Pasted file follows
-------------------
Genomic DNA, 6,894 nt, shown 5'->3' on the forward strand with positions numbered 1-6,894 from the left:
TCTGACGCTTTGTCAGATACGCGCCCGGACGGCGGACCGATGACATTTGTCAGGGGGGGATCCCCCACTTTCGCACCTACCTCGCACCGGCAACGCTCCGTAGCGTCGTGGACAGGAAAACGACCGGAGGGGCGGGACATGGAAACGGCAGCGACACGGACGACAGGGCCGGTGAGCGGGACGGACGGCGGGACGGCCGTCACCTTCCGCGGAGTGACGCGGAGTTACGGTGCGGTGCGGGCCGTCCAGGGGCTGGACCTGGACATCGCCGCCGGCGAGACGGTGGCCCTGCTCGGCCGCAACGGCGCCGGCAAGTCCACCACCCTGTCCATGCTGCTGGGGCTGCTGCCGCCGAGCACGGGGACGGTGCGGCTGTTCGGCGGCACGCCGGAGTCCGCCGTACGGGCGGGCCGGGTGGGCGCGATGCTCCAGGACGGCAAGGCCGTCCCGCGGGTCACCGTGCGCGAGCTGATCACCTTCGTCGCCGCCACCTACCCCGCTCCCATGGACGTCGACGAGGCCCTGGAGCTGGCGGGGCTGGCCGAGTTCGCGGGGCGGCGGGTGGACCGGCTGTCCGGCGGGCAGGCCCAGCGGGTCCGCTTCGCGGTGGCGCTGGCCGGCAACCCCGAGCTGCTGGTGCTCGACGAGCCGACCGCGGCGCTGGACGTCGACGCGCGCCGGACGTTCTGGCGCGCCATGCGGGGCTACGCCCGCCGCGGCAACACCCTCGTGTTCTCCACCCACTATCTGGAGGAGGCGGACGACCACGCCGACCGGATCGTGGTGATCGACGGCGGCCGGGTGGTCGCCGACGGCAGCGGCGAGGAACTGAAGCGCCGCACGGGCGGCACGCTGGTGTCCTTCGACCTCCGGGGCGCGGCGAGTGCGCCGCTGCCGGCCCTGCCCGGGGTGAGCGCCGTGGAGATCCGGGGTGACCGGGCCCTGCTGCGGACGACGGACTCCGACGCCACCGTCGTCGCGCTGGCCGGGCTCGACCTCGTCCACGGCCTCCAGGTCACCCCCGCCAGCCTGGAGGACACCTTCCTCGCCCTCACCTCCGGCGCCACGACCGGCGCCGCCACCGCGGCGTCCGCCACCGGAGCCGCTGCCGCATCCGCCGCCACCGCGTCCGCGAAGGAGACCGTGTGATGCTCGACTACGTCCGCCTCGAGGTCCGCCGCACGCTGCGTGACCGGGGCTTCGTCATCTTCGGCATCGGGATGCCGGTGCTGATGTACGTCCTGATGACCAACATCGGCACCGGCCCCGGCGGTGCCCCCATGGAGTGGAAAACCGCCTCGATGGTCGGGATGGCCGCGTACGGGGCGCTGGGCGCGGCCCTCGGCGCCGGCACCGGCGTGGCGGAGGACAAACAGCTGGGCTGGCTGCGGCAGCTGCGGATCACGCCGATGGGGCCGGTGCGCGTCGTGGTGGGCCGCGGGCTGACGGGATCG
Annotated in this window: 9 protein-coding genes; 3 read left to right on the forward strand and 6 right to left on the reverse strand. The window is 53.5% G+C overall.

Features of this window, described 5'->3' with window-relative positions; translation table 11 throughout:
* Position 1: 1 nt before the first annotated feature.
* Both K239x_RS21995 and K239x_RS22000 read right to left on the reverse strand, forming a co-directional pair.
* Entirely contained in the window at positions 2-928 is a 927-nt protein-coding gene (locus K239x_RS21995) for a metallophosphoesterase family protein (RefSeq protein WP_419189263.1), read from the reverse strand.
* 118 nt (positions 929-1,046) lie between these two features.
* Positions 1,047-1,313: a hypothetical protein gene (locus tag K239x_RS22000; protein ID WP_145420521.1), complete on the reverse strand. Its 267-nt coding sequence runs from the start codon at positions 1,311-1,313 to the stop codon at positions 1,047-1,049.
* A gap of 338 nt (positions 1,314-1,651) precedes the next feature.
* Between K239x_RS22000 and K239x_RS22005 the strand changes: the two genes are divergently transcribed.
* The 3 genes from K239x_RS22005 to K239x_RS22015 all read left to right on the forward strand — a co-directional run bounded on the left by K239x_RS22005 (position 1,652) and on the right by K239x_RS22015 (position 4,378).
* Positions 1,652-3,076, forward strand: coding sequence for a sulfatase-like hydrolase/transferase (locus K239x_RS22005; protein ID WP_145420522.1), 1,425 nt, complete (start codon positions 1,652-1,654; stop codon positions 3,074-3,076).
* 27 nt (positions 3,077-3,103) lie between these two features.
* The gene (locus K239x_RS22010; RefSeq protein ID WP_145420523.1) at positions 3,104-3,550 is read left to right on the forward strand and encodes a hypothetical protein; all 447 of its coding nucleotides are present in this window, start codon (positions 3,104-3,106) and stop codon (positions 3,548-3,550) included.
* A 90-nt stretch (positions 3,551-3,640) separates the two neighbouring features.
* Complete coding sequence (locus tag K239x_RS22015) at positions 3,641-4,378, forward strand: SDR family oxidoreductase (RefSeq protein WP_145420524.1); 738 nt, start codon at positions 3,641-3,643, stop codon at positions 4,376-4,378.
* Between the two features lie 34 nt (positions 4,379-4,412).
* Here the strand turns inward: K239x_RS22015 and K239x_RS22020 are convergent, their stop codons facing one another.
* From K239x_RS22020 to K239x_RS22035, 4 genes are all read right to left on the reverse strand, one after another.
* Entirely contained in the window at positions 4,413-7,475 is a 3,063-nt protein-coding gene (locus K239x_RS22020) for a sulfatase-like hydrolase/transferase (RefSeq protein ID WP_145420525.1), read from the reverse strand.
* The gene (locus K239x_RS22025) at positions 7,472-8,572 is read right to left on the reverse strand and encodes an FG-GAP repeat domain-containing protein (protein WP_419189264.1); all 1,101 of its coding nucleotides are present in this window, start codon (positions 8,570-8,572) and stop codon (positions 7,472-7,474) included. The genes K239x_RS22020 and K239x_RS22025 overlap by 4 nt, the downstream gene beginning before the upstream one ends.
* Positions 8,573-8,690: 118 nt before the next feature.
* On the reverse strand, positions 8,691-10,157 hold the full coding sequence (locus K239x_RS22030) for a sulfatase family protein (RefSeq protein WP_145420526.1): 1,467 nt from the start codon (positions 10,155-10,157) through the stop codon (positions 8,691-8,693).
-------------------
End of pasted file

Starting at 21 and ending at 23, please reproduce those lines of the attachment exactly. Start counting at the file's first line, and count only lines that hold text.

* Entirely contained in the window at positions 4,413-7,475 is a 3,063-nt protein-coding gene (locus K239x_RS22020) for a sulfatase-like hydrolase/transferase (RefSeq protein ID WP_145420525.1), read from the reverse strand.
* The gene (locus K239x_RS22025) at positions 7,472-8,572 is read right to left on the reverse strand and encodes an FG-GAP repeat domain-containing protein (protein WP_419189264.1); all 1,101 of its coding nucleotides are present in this window, start codon (positions 8,570-8,572) and stop codon (positions 7,472-7,474) included. The genes K239x_RS22020 and K239x_RS22025 overlap by 4 nt, the downstream gene beginning before the upstream one ends.
* Positions 8,573-8,690: 118 nt before the next feature.